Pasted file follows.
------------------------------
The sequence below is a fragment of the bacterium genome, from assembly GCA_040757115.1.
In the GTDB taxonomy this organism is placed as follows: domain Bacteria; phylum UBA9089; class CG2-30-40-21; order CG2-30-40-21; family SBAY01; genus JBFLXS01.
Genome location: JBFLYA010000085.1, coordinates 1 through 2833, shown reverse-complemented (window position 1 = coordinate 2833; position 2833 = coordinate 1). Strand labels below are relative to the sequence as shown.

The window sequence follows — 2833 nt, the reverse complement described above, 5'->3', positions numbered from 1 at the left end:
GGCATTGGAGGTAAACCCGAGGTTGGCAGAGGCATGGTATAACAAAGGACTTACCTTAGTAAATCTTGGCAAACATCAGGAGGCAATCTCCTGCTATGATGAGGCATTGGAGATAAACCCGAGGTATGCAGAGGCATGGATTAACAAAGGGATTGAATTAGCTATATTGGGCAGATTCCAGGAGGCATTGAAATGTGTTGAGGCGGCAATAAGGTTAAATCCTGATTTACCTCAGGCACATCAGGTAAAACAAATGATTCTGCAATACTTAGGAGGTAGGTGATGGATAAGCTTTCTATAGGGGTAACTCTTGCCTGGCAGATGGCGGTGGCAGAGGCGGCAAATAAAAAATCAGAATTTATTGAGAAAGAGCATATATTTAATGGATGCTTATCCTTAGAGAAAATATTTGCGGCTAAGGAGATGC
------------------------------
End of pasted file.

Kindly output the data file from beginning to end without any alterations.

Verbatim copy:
The sequence below is a fragment of the bacterium genome, from assembly GCA_040757115.1.
In the GTDB taxonomy this organism is placed as follows: domain Bacteria; phylum UBA9089; class CG2-30-40-21; order CG2-30-40-21; family SBAY01; genus JBFLXS01.
Genome location: JBFLYA010000085.1, coordinates 1 through 2833, shown reverse-complemented (window position 1 = coordinate 2833; position 2833 = coordinate 1). Strand labels below are relative to the sequence as shown.

The window sequence follows — 2833 nt, the reverse complement described above, 5'->3', positions numbered from 1 at the left end:
GGCATTGGAGGTAAACCCGAGGTTGGCAGAGGCATGGTATAACAAAGGACTTACCTTAGTAAATCTTGGCAAACATCAGGAGGCAATCTCCTGCTATGATGAGGCATTGGAGATAAACCCGAGGTATGCAGAGGCATGGATTAACAAAGGGATTGAATTAGCTATATTGGGCAGATTCCAGGAGGCATTGAAATGTGTTGAGGCGGCAATAAGGTTAAATCCTGATTTACCTCAGGCACATCAGGTAAAACAAATGATTCTGCAATACTTAGGAGGTAGGTGATGGATAAGCTTTCTATAGGGGTAACTCTTGCCTGGCAGATGGCGGTGGCAGAGGCGGCAAATAAAAAATCAGAATTTATTGAGAAAGAGCATATATTTAATGGATGCTTATCCTTAGAGAAAATATTTGCGGCTAAGGAGATGC